(iv) At least 90% of the traffic consists of incoming messages
from list servers, bulletin boards and similar services.
Most of these services are of great value to specific subject
areas. For example, the INFO-VAX service is invaluable in
distributing information about problems and developments in the VMS
community. There are some services however, which cater more for
leisure interests, such as Science Fiction and latest film
releases. Some are moderated, while others are not and can contain
large amounts of 'junk mail'. It was initially thought that
considerable savings could be made by avoiding multiple
subscriptions to the same service. However, further investigation
has indicated that the services themselves detect multiple
registrations from the same site, and send a single copy for
distribution, so this saving is not available.
  The above analysis leads reluctantly to the following conclusions
and proposals.
  (i) At present the cost of service is escalating out of control
and it cannot be sustained in its present form.
 (ii) The only way to bring costs under control is to remove the
use of list servers and bulletin boards entirely. This would
suggest a likely cost of around $FJ 600 per month.
The Computer Centre has already cancelled its registration with
INFO-VAX. If departments considered access to a service to be
essential, a means might be found to cost this so that it could be
charged. This is difficult, as it is not possible to predict the
amount of traffic which will be received.
 
3. DIRECT ACCESS TO REMOTE SYSTEMS
   For direct on-line access to remote systems and data-bases,
direct dial-up if often possible, as an alternative to network
access which is not available from USP. This could be done in a
controlled way via a modem connected to the VAX cluster, or from
individual modems connected to PC's, using ISD telephone lines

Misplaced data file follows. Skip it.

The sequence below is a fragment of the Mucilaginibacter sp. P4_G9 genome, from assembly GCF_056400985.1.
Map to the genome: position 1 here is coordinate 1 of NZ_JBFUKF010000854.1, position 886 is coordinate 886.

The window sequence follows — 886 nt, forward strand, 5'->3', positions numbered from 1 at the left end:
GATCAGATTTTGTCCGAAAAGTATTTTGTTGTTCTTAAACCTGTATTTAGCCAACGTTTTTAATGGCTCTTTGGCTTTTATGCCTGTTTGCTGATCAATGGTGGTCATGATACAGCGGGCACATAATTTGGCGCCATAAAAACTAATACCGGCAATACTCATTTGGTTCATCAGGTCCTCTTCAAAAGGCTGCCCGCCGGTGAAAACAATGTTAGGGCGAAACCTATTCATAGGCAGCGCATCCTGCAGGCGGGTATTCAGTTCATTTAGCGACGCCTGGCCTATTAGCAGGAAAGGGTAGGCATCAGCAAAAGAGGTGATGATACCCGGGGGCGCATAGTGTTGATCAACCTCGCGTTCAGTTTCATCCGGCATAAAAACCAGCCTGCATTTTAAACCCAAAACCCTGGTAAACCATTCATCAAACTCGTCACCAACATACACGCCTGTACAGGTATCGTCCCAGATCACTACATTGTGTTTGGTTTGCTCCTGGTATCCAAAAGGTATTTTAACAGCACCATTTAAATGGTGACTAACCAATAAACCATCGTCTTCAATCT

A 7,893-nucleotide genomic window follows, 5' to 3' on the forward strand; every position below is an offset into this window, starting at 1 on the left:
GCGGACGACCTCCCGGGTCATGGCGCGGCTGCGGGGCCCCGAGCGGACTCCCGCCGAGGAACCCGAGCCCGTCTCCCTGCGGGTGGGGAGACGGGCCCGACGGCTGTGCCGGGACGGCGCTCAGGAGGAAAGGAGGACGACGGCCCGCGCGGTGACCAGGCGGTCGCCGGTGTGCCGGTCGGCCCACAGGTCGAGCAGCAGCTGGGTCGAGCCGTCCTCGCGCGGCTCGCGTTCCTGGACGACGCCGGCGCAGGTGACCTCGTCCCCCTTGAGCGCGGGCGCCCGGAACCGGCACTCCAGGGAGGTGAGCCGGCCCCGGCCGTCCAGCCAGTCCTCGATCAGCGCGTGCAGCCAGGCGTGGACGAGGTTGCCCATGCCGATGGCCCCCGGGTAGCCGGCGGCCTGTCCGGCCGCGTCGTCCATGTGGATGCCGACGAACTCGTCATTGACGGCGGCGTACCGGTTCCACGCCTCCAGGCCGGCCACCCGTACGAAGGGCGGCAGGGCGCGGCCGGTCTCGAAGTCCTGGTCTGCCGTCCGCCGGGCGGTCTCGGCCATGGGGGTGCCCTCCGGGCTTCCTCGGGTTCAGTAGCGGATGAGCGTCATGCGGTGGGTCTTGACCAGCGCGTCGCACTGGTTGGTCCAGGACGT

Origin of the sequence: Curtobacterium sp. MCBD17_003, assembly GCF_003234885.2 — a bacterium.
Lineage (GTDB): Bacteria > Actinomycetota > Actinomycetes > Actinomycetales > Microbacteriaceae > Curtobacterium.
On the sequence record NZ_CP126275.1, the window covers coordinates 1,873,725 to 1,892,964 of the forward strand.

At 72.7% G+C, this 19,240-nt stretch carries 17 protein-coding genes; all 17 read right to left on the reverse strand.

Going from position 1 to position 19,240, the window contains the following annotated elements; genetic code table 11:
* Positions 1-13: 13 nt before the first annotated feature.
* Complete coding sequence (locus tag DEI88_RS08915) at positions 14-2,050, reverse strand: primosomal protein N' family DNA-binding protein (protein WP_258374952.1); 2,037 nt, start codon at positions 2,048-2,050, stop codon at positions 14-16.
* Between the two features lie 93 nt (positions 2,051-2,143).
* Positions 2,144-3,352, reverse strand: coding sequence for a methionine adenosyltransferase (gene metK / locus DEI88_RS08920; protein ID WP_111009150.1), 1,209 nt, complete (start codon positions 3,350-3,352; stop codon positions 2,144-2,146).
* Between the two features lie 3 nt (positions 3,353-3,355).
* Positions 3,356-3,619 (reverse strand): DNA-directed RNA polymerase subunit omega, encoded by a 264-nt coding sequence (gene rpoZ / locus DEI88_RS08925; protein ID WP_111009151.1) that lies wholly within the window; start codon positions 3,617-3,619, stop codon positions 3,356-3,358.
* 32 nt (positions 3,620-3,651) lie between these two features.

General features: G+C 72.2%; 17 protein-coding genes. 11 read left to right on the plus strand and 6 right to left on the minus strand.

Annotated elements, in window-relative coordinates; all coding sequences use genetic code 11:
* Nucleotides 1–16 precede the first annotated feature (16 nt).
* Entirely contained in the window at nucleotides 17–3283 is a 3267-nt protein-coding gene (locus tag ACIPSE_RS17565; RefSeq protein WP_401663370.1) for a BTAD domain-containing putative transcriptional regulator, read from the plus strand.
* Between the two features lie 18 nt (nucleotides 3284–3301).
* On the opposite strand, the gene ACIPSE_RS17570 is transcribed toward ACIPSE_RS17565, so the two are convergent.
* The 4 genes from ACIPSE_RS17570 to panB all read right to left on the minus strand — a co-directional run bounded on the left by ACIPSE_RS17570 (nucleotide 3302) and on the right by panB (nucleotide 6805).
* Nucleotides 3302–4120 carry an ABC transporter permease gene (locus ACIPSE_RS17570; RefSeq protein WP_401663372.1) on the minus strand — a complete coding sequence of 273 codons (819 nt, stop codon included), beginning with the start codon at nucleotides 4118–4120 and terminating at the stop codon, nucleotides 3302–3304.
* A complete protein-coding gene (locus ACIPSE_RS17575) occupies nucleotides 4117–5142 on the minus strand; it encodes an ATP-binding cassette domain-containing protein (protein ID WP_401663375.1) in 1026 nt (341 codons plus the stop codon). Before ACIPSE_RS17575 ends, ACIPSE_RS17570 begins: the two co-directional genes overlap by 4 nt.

located in departments.
  This service has not been considered by the Computer Centre due
again to its likely very high and uncontrolled costs. Consideration
should also be given to the cost implications and control of
individual, direct use of such services.
4. FUTURE PRIORITIES
     The above sections discuss immediate solutions to  serious
problem but should only be regarded as temporary measures. If USP
us to function fully as a top rank University, it is essential to
restore and improve the international communications facilities.
  Various avenues are currently being pursued, with the objective
of being able to provide the type of fixed connection described in
section 1. This is the only option which will provide the
facilities which USP requires. Such connectivity has also to be
seen in the context of the internal regional communication needs of
the university.
 
-II-
Log in message appearing 5th July,1991
   Due to the cost of the service and the unavailability of funds,
the Computer Services Committee has reluctantly decided that
subscriptions to e-mail journals, bulletin boards etc cannot be
currently supported. Will anyone who has registered with any such
services please cancel their registration immediately.
  It is hoped that this move will be temporary, while alternative
arrangements are sought.
         Computing Centre Director.
 
    We are indeed blessed in our Computer Services Committee
 
Alan Rosten      a.j.rosten at usp.ac.nz
 




More information about the INDOLOGY mailing list